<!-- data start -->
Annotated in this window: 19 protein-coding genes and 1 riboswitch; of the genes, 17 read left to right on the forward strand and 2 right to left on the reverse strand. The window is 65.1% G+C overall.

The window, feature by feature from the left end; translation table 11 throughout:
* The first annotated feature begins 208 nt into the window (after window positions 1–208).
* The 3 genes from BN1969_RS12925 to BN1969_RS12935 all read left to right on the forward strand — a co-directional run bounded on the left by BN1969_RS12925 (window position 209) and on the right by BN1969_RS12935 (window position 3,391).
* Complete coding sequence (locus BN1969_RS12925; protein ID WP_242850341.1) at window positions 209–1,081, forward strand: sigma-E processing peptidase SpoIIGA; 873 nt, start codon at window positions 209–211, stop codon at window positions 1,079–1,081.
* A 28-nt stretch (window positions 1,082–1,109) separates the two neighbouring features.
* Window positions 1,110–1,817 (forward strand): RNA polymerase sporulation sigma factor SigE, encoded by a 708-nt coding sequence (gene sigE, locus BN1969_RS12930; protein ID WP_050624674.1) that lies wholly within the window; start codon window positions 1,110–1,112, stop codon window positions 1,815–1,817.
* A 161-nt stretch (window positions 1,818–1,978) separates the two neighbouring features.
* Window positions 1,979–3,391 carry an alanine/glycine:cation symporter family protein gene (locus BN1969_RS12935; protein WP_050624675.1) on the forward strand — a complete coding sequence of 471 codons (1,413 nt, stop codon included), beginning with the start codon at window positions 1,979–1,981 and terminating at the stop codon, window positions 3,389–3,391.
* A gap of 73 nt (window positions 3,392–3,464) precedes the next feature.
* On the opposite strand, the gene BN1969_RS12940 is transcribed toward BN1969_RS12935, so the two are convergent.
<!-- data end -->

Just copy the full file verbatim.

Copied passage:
Annotated in this window: 19 protein-coding genes and 1 riboswitch; of the genes, 17 read left to right on the forward strand and 2 right to left on the reverse strand. The window is 65.1% G+C overall.

The window, feature by feature from the left end; translation table 11 throughout:
* The first annotated feature begins 208 nt into the window (after window positions 1–208).
* The 3 genes from BN1969_RS12925 to BN1969_RS12935 all read left to right on the forward strand — a co-directional run bounded on the left by BN1969_RS12925 (window position 209) and on the right by BN1969_RS12935 (window position 3,391).
* Complete coding sequence (locus BN1969_RS12925; protein ID WP_242850341.1) at window positions 209–1,081, forward strand: sigma-E processing peptidase SpoIIGA; 873 nt, start codon at window positions 209–211, stop codon at window positions 1,079–1,081.
* A 28-nt stretch (window positions 1,082–1,109) separates the two neighbouring features.
* Window positions 1,110–1,817 (forward strand): RNA polymerase sporulation sigma factor SigE, encoded by a 708-nt coding sequence (gene sigE, locus BN1969_RS12930; protein ID WP_050624674.1) that lies wholly within the window; start codon window positions 1,110–1,112, stop codon window positions 1,815–1,817.
* A 161-nt stretch (window positions 1,818–1,978) separates the two neighbouring features.
* Window positions 1,979–3,391 carry an alanine/glycine:cation symporter family protein gene (locus BN1969_RS12935; protein WP_050624675.1) on the forward strand — a complete coding sequence of 471 codons (1,413 nt, stop codon included), beginning with the start codon at window positions 1,979–1,981 and terminating at the stop codon, window positions 3,389–3,391.
* A gap of 73 nt (window positions 3,392–3,464) precedes the next feature.
* On the opposite strand, the gene BN1969_RS12940 is transcribed toward BN1969_RS12935, so the two are convergent.